We aren’t surprised that Federal Trade Commission slapped Oreck on the wrist for making deceptive claims about one of its vacuum cleaners and one of its air purifiers. That’s because we raised concerns about the efficacy of the technology in one of those products five years ago.
FTC ruled May 21 that Oreck can’t claim that the Halo upright vacuum cleaner and ProShield Plus air purifier “virtually eliminate” allergens and germs. FTC also says Oreck’s claims that the products greatly reduce the risk of flu or other airborne illnesses are exaggerations, because no independent scientific evidence supports the claims.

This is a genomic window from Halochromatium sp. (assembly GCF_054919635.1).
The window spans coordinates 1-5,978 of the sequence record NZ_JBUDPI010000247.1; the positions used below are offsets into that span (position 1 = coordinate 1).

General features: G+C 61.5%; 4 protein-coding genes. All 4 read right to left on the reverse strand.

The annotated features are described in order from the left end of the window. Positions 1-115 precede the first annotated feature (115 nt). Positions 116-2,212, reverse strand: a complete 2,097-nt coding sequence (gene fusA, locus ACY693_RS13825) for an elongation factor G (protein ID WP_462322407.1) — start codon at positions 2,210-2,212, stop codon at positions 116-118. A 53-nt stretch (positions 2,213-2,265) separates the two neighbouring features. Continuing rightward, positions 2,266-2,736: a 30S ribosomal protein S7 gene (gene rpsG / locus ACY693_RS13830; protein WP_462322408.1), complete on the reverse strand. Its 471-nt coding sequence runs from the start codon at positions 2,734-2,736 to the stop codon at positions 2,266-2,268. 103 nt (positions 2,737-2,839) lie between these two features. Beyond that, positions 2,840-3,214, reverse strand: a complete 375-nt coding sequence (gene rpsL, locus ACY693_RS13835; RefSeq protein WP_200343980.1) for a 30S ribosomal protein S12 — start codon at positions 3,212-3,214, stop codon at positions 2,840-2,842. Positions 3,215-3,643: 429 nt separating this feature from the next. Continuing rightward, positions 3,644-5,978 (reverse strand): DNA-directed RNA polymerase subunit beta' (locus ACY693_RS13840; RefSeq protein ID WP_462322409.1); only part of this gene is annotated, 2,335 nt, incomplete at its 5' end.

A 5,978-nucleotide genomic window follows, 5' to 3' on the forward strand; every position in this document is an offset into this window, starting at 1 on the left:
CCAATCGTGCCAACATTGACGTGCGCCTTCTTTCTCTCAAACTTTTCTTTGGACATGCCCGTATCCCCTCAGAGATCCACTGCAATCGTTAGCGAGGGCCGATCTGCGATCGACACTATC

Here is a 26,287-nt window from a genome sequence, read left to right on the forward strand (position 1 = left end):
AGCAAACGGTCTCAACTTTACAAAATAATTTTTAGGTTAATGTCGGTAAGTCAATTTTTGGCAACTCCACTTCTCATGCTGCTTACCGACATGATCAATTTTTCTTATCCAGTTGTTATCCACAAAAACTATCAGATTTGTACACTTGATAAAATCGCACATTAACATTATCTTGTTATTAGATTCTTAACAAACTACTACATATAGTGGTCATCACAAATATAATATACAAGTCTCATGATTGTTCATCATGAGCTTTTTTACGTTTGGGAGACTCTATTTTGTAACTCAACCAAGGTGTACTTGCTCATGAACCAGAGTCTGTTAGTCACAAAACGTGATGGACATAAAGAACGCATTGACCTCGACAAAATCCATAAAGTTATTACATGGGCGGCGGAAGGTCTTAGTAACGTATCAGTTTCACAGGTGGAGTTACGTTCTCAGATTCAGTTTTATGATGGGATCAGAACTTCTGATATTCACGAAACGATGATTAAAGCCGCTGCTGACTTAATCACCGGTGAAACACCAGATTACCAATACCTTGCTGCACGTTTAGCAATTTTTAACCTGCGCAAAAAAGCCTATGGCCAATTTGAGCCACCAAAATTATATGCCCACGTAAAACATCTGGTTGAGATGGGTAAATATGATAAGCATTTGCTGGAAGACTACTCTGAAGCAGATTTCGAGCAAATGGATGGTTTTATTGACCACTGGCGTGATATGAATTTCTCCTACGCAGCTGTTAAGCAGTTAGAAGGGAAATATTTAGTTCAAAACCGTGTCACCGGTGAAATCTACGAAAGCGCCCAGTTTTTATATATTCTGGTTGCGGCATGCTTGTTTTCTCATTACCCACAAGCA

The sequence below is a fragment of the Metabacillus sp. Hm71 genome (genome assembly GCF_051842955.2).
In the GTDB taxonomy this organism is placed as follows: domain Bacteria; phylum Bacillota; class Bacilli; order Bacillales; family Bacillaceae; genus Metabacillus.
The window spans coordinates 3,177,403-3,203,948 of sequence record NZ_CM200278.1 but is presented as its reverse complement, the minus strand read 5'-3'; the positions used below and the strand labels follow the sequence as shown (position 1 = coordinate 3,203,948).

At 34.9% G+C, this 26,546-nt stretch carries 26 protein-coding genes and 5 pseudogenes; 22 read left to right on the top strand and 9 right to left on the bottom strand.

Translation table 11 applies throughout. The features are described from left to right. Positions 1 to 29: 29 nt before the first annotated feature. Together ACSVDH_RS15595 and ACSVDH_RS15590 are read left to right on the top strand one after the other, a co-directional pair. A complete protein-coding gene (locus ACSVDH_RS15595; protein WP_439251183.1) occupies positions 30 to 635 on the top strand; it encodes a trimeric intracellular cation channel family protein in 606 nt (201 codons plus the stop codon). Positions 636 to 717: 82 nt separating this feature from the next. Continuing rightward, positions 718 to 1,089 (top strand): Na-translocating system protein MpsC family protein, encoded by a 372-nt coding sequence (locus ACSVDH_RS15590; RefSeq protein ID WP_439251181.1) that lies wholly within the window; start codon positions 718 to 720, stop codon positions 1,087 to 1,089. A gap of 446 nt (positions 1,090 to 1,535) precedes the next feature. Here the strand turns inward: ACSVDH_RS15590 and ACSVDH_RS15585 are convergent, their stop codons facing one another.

Customers who purchased Oreck’s Halo vacuum cleaner will receive a $25 refund, and consumers who purchased the ProShield Plus air purifier will get a $24.65 refund. Oreck still manufactures the ProShield Plus air purifier, but the company discontinued the Halo vacuum in early 2011, according to John Arena, who is general counsel for Oreck.
Consumers Digest first raised questions about the efficacy of the ultraviolet (UV)-lighting technology that’s used on Halo vacuum cleaners in “World-Class Suck Ups,” in the September/October 2007 issue. We noted that no home-based tests support claims that the original manufacturer made that the type of UV light that’s on Halo models would kill enough unwanted micro-organisms to make your floors or rugs germ-free.
In addition, we raised questions about the germ-killing claims that are made by manufacturers of the latest air purifiers in “Clearing the Air: Putting the Latest Air Purifiers & Humidifiers Under the Microscope,” in the January/February 2011 issue.